Manjit’s Way


creative partner Lana Citron

reader Inez Thorn

Early 70’s, Nairobi, Kenya, East Africa, I am the meek one in the corner and will stay there until told to move.

I recall a joyous childhood with my parents, two brothers, three sisters, two dogs, two houseboys and a driver. A large house and a garden with mango trees. We’d race to eat the early morning fallen fruit.

My father was a civil engineer, working on coffee irrigation pumps across the country. My mother, his backbone, was fifteen when married. She was a woman of immense faith, as loving as she was strict. 

Raised to be Sikh ladies, we girls were taught flower-arranging, cooking, sewing and cleaning. Movies were forbidden. We had a 5 o’clock curfew. Mother prayed every morning, two and a half hours sitting crossed legged, her hair covered. Sikhs are not allowed to cut their hair and daily our elder sister, Kulwinder Penji would plait our hair before school. 

At Christmas we’d pack father’s light blue 505 saloon Peugeot and drive to Mombassa. The roads perilous with real ‘zebra’ crossing(s); giraffes, monkeys, and elephants. At the coast we swam in our traditional clothes, (western clothes forbidden). We’d sail to coral reefs and ride horses, drive to the Malindi snake parks, climb mountains and watch the East African Safari car races.

In 1971 we drove to India for my elder brother’s wedding; my first visit. We put the car on the ocean liner. Twenty-eight days upon surging seas, waves splashed against the cabin’s porthole. I rocked back and forth on the top bunk.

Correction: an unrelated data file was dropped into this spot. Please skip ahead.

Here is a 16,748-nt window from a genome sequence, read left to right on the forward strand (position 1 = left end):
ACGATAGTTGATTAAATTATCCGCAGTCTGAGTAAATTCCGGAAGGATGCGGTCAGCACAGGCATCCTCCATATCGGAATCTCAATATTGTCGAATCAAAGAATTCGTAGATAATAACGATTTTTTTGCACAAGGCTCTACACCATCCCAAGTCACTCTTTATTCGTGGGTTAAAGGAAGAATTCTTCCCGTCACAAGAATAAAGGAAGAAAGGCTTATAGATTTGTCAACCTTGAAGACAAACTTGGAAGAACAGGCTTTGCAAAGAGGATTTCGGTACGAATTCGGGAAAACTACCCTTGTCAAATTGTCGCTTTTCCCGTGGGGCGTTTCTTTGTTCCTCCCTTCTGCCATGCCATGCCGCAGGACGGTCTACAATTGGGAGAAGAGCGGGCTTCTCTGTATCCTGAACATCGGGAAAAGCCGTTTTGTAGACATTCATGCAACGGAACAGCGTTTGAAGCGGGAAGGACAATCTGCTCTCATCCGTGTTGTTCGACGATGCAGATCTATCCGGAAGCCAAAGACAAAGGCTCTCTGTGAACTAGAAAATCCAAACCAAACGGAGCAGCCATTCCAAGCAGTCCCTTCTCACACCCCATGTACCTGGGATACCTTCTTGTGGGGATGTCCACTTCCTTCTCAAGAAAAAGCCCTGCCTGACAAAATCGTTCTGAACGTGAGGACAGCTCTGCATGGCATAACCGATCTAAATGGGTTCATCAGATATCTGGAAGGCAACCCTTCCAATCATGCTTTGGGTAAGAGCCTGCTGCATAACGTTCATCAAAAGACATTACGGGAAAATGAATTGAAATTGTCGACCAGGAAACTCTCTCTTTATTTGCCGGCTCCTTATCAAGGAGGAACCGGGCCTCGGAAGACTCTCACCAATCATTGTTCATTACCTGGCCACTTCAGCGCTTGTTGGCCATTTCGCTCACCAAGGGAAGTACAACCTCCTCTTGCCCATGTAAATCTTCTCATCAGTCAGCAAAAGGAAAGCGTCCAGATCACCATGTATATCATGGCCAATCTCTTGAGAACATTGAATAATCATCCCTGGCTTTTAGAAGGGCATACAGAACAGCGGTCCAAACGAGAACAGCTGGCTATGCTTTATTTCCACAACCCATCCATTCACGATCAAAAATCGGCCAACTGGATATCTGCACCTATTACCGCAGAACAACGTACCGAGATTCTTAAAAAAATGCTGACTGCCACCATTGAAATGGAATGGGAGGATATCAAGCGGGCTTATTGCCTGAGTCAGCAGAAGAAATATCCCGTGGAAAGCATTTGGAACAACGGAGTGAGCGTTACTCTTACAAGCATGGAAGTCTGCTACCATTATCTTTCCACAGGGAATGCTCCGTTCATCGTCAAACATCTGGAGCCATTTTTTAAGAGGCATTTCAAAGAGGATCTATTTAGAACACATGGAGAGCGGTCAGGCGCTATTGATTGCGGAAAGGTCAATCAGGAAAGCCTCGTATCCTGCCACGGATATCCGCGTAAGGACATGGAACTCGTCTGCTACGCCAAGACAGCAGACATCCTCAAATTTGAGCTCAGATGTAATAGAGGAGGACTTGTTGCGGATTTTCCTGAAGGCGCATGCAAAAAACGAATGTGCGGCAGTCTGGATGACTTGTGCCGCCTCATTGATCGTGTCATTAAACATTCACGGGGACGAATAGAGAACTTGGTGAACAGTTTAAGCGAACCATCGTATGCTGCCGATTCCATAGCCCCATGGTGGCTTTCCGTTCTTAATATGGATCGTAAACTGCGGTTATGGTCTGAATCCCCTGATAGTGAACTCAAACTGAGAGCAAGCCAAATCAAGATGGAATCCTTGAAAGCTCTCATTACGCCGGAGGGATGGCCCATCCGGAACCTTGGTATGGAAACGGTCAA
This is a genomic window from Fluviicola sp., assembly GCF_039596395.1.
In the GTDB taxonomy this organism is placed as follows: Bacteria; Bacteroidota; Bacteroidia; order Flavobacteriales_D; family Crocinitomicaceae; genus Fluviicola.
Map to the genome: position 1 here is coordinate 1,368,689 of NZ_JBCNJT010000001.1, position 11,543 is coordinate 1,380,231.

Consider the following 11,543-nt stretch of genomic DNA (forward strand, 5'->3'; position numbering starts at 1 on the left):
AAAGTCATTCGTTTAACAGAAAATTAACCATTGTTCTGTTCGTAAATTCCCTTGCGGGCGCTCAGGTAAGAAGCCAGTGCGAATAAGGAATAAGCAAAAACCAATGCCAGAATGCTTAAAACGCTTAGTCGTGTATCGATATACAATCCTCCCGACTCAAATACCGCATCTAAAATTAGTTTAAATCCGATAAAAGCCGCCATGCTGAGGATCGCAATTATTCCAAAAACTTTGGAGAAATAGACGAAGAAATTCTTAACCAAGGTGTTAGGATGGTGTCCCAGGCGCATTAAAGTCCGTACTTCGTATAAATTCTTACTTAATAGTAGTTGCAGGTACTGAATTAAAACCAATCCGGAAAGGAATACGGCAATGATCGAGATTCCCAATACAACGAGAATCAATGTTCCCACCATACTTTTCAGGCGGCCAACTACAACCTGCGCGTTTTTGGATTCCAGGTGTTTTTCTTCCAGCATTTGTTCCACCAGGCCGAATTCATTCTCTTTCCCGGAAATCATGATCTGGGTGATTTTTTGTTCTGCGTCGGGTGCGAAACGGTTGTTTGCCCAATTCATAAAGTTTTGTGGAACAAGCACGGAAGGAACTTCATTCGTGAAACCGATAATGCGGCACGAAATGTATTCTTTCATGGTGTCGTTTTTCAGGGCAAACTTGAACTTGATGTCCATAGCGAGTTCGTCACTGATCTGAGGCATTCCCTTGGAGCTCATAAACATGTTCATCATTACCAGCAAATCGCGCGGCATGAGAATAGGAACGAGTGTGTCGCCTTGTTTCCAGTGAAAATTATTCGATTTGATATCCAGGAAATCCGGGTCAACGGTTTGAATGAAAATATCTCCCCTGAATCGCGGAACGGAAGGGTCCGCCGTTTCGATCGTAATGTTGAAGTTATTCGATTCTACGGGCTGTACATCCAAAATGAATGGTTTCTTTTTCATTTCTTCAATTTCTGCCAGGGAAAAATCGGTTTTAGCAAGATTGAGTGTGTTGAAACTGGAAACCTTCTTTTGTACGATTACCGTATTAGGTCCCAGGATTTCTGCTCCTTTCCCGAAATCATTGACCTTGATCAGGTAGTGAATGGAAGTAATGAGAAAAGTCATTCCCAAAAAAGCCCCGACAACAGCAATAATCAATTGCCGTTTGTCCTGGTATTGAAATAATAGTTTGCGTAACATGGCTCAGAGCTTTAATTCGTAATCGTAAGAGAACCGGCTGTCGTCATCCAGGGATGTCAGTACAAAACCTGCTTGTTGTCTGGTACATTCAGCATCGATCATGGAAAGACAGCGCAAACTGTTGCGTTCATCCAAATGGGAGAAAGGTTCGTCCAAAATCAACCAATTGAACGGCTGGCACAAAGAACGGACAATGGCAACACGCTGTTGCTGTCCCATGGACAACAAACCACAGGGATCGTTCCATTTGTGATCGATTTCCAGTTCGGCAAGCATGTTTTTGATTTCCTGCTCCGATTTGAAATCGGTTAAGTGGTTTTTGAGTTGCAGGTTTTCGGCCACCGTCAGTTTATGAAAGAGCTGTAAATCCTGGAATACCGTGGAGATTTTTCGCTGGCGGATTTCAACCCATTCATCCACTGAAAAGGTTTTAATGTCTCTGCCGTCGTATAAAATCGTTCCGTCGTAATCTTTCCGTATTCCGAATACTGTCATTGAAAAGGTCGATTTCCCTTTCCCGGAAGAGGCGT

We docked in Bombay, spent the night sleeping on the floor in a hall with only a quilt to cover us then drove to Punjab. 

It was shocking; the chaos, the traffic, the way people looked at us, ‘foreigners’. On a temple visit we ate food from a banana leaf not a plate. This was not Kenya. There were no toilets, only fields. Three of my sisters caught chicken pox. There were blackouts. India was at war with Pakistan, the car was mobbed and we, forced to abandon it. It was thirty years before I returned.

I am British African not British Indian. 

I wanted to be a beautician, practise yoga, go to university – all forbidden to me. Instead, I became a short hand typing teacher. 

The second time I met my husband I had a huge pimple on my nose. It was our wedding day. The first time had been in his family’s sitting room. Indian cricket world cup played on TV. I’d travelled to England with my parents for two weddings, ended up married myself. I dabbed the pimple with Dettol. It burnt my skin. Luckily, the make-up lady covered it. Luckily my husband and I clicked.

I moved in with my in-laws, bore two sons, then began to work.

To get a job I had to swap my salwar kameez for western clothes. I bought a red blazer and high heels in Marks and Spencers. Nothing would stop me and slowly, I worked my way up the ranks from temp to operational business manager. I love work, to share my skills.

Now I practice yoga and have completed a beautician course. 

I never questioned the path I was on, followed it religiously beginning in the corner and working my way forward. 

Still have my baby hair, my Sikh strength.  


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